• Mary

    Good piece today on Dissident Voice below which refers to this letter in the Times April 29th from defence and security types addressed to the incoming Prime Minister.

    ‘Senior figures in the military say it would be ‘irresponsible folly’ to abandon Britain’s independent nuclear deterrent. To do so could threaten ‘the survival of our nation’

    An open letter to the incoming Prime Minister 2015

    Dear Prime Minister
    TRIDENT SUBMARINE RENEWAL

    As you resume or take on office, you will recognise one of the heaviest and most important burdens on your desk will be your responsibility for Britain’s independent nuclear deterrent. That deterrent exists, as you will know, not as a military weapon but
    a political one whose very purpose is for it never to be used in anger….’ paywall

    http://www.thetimes.co.uk/tto/opinion/letters/article4425219.ece

    and http://www.thetimes.co.uk/tto/news/uk/defence/article4425663.ece

    Nato’s Lord Robertson is a signatory and Lord Hutton, ex defence secretary.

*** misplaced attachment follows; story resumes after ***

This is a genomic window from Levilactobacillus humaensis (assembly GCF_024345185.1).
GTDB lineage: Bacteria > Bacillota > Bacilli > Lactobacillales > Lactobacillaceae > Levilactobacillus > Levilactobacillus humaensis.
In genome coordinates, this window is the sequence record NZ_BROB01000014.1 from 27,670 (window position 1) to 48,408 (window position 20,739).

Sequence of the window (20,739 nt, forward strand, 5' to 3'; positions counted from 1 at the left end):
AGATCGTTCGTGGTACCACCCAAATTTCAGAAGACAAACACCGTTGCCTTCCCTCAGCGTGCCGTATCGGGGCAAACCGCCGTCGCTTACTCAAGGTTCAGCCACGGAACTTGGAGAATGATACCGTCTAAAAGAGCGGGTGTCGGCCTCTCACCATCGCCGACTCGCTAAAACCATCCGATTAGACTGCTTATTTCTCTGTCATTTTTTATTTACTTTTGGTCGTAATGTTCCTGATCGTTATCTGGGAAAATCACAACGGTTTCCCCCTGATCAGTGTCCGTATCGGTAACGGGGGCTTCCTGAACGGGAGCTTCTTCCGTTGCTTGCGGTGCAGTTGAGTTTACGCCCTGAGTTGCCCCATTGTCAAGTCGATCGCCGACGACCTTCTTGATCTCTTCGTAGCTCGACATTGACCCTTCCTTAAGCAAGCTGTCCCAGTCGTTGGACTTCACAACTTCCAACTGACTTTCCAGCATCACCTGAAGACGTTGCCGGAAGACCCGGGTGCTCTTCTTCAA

Scotland and the Trident Question
    Breaking up the United Kingdom
    by Lesley Docksey / May 1st, 2015

    http://dissidentvoice.org/2015/05/scotland-and-the-trident-question/

    ‘Afterwards, talking to someone I had once thought would possibly vote Conservative, he said:

    “Scotland has a parliament, Wales should have a full parliament, and England should have its own parliament…”

    “No Westminster?” I asked.

    “Definitely no Westminster!. And then we can become a federation of nations, a united federation.” A Federation of the British Isles, perhaps?

    Because of what is happening in Scotland, a lot of England is waking up and looking a bright new future, one that doesn’t include the same old politics, but does include united cooperation with our neighbours.’

  • John Spencer-Davis

    Thanks Mary, thanks John.

    Baby coots awwwwwwwwww so cute!!

    J

  • Mary

    Lovely John., 4.20pm

    ‘I come from haunt of coot and hern,
    I make a sudden sally.
    And sparkle out among the fern
    To bicker down the valley’

    I learnt that by heart … years ago. Never knew what hern was or were.

  • Juteman